Updated on 7/20 at 2:15 EST.
Additional updates to this article reflect that both Susan Collins (R-ME) and Rob Portman (R-OH) are co-sponsors of the Respect for Marriage Act. Portman announced his support for the bill on Wednesday.
The House voted on Tuesday to pass the Respect for Marriage Act, which, if passed by the Senate and approved by President Biden, would codify same-sex marriage into the country’s legislative framework.
The legislation passed by a vote of 267 for to 157 against. 47 Republicans joined the House Democrats in supporting the legislation, including Elise Stefanik (NY) and Liz Cheney (WY).
The measure had been introduced by House Democrats to safeguard gay marriage following the Supreme Court’s decision to overturn Roe v. Wade in June. In his opinion issued after the ruling, Justice Clarence Thomas wrote that the Supreme Court could use that decision to revisit other cases, including Obergefell, the landmark 2015 ruling that legalized same-sex marriage in the United States.
If passed by the Senate and signed into law, the Respect for Marriage Act “would repeal the Defense of Marriage Act of 1996, enshrine legal same-sex marriage for the purposes of federal law, and add legal protections for married couples of the same sex,” NBC reports.
The bill will now go to the Senate, although it is not currently scheduled for a vote in the chamber. In order to pass in the Senate, 10 Republicans would need to join all 50 Democrats in support of the legislation. So far, Susan Collins (ME) and Rob Portman (OH), both co-sponsors of the Respect for Marriage Act, are the only Republicans who have openly supported the bill, which Collins has said is “another step to promote equality, prevent discrimination, and protect the rights of all Americans.”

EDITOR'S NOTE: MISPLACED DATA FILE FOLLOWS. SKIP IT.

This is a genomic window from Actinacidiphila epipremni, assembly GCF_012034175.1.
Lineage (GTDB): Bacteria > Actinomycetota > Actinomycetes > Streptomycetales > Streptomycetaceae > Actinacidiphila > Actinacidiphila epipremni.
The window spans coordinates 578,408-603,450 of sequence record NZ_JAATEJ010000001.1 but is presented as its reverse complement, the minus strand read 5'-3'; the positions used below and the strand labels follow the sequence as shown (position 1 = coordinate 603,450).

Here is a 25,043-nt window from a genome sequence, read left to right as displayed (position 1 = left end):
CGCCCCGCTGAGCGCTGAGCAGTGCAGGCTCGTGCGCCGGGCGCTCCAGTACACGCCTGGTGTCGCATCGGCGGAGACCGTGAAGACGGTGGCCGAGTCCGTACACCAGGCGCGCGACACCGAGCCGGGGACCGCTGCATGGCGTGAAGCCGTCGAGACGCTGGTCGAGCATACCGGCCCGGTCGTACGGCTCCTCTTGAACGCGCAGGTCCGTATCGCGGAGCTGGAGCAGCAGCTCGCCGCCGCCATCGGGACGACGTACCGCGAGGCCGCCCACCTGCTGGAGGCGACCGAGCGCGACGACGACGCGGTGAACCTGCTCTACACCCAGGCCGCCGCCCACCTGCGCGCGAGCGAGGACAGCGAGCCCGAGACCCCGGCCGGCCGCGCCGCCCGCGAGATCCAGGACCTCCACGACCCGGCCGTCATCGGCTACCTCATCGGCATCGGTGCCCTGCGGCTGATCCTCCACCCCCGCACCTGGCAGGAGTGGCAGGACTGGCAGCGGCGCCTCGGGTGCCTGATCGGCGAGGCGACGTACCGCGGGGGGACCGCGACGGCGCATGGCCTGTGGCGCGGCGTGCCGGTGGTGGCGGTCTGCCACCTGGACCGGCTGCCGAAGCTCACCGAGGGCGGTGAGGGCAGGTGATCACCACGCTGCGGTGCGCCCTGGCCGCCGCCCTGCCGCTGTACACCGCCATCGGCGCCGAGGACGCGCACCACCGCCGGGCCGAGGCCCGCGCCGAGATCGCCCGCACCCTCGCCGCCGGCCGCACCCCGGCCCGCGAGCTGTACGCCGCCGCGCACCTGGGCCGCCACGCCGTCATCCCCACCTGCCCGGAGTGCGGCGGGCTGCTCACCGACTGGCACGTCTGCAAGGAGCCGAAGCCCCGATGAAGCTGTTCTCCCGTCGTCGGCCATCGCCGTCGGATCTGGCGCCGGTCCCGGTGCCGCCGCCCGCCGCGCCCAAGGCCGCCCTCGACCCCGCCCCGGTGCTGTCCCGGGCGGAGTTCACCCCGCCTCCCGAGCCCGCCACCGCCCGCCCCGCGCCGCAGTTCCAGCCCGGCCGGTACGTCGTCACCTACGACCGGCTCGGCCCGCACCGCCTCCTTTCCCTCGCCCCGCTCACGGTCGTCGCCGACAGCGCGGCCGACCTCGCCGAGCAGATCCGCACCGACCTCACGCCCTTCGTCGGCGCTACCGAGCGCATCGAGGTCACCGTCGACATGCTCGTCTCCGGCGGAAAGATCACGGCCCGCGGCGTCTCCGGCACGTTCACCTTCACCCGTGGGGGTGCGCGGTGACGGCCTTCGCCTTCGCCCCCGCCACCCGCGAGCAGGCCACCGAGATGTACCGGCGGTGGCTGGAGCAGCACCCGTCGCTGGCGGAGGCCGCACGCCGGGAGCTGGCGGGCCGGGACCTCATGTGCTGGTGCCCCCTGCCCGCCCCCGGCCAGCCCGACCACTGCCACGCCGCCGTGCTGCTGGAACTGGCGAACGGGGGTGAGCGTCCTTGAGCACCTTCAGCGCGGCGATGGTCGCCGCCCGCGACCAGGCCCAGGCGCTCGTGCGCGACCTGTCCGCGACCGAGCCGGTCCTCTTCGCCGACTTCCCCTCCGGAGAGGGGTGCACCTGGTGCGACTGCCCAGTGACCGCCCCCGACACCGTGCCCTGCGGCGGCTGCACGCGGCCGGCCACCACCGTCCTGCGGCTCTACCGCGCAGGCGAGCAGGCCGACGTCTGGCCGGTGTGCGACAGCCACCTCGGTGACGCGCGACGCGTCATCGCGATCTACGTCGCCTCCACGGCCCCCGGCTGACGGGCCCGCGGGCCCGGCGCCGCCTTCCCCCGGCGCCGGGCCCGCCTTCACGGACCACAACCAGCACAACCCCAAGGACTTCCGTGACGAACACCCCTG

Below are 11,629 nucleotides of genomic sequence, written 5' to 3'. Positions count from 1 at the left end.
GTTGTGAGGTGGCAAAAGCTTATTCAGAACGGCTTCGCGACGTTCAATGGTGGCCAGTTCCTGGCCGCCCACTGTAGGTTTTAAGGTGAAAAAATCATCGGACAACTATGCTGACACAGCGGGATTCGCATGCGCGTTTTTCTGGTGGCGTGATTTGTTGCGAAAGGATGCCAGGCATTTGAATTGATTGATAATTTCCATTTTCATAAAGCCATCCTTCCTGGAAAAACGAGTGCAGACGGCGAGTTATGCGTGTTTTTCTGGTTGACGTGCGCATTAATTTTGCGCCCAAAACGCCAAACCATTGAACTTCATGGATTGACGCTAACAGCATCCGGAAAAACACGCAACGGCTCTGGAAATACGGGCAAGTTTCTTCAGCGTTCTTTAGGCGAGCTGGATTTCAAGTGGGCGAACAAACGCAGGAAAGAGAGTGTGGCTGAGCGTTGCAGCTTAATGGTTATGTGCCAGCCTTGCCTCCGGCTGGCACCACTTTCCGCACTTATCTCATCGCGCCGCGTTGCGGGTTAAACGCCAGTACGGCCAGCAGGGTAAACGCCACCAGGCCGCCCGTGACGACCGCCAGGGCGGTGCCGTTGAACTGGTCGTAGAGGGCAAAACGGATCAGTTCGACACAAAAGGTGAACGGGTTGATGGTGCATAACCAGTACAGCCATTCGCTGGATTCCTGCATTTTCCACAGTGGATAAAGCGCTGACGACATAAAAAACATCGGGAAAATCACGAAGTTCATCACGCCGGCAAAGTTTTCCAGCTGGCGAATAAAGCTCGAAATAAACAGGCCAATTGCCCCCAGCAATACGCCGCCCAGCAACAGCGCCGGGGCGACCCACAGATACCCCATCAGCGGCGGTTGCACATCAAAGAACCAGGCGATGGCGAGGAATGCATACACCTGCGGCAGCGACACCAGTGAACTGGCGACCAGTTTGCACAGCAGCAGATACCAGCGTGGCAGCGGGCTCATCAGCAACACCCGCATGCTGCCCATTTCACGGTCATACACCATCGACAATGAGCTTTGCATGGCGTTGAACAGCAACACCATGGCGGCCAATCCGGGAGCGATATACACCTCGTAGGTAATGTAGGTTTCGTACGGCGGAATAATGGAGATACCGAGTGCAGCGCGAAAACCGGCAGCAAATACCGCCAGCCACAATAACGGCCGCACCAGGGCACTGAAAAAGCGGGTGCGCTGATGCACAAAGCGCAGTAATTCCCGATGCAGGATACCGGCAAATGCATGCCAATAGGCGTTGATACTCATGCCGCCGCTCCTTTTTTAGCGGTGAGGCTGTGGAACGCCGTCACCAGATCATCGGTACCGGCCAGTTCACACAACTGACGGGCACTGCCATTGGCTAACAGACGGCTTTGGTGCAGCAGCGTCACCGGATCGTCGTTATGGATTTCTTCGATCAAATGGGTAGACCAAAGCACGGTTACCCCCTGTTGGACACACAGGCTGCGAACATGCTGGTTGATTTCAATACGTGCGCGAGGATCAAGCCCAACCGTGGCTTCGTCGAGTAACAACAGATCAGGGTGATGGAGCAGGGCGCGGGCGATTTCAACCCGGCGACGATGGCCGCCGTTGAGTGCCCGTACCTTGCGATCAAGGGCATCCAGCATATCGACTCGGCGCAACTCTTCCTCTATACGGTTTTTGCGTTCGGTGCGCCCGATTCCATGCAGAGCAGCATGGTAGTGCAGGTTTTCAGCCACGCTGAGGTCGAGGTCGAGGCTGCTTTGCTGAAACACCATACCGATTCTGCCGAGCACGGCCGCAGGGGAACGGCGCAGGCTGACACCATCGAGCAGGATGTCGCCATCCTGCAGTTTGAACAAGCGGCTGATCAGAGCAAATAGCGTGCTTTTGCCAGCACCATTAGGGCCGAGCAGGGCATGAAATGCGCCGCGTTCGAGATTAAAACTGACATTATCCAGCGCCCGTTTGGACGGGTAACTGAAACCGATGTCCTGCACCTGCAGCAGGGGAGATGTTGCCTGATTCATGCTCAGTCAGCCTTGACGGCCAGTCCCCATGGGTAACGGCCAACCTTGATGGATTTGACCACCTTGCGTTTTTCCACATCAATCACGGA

On Wednesday, Senate majority leader Chuck Schumer (D-NY) said that he is working to bring the legislation to the Senate floor, and has tasked out senator, Tammy Baldwin (D-WI) with engaging Republicans on the matter.
“I want to bring this bill to the floor, and we’re working to get the necessary Senate Republican support to ensure it would pass,” he said.
The Senate has yet to vote on the Equality Act, legislation that would provide federal protections for LGBTQ+ individuals from discrimination, which passed in the House last year.